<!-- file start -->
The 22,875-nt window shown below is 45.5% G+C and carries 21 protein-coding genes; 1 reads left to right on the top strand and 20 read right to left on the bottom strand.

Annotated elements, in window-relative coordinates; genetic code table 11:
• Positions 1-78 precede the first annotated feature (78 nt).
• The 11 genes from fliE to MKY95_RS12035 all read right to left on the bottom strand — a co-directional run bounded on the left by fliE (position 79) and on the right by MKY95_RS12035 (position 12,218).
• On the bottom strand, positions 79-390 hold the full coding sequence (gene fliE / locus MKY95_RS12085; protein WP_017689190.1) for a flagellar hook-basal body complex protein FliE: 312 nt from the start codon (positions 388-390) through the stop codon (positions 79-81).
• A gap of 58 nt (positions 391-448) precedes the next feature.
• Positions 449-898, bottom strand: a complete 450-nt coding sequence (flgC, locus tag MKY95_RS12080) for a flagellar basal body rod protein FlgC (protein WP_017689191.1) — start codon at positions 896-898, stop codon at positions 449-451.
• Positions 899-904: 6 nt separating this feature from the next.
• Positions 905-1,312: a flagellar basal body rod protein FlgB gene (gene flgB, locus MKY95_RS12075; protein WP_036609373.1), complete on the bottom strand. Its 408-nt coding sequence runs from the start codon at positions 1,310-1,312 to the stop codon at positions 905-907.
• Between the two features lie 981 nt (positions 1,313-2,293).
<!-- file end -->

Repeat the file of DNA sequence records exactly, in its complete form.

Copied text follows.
The 22,875-nt window shown below is 45.5% G+C and carries 21 protein-coding genes; 1 reads left to right on the top strand and 20 read right to left on the bottom strand.

Annotated elements, in window-relative coordinates; genetic code table 11:
• Positions 1-78 precede the first annotated feature (78 nt).
• The 11 genes from fliE to MKY95_RS12035 all read right to left on the bottom strand — a co-directional run bounded on the left by fliE (position 79) and on the right by MKY95_RS12035 (position 12,218).
• On the bottom strand, positions 79-390 hold the full coding sequence (gene fliE / locus MKY95_RS12085; protein WP_017689190.1) for a flagellar hook-basal body complex protein FliE: 312 nt from the start codon (positions 388-390) through the stop codon (positions 79-81).
• A gap of 58 nt (positions 391-448) precedes the next feature.
• Positions 449-898, bottom strand: a complete 450-nt coding sequence (flgC, locus tag MKY95_RS12080) for a flagellar basal body rod protein FlgC (protein WP_017689191.1) — start codon at positions 896-898, stop codon at positions 449-451.
• Positions 899-904: 6 nt separating this feature from the next.
• Positions 905-1,312: a flagellar basal body rod protein FlgB gene (gene flgB, locus MKY95_RS12075; protein WP_036609373.1), complete on the bottom strand. Its 408-nt coding sequence runs from the start codon at positions 1,310-1,312 to the stop codon at positions 905-907.
• Between the two features lie 981 nt (positions 1,313-2,293).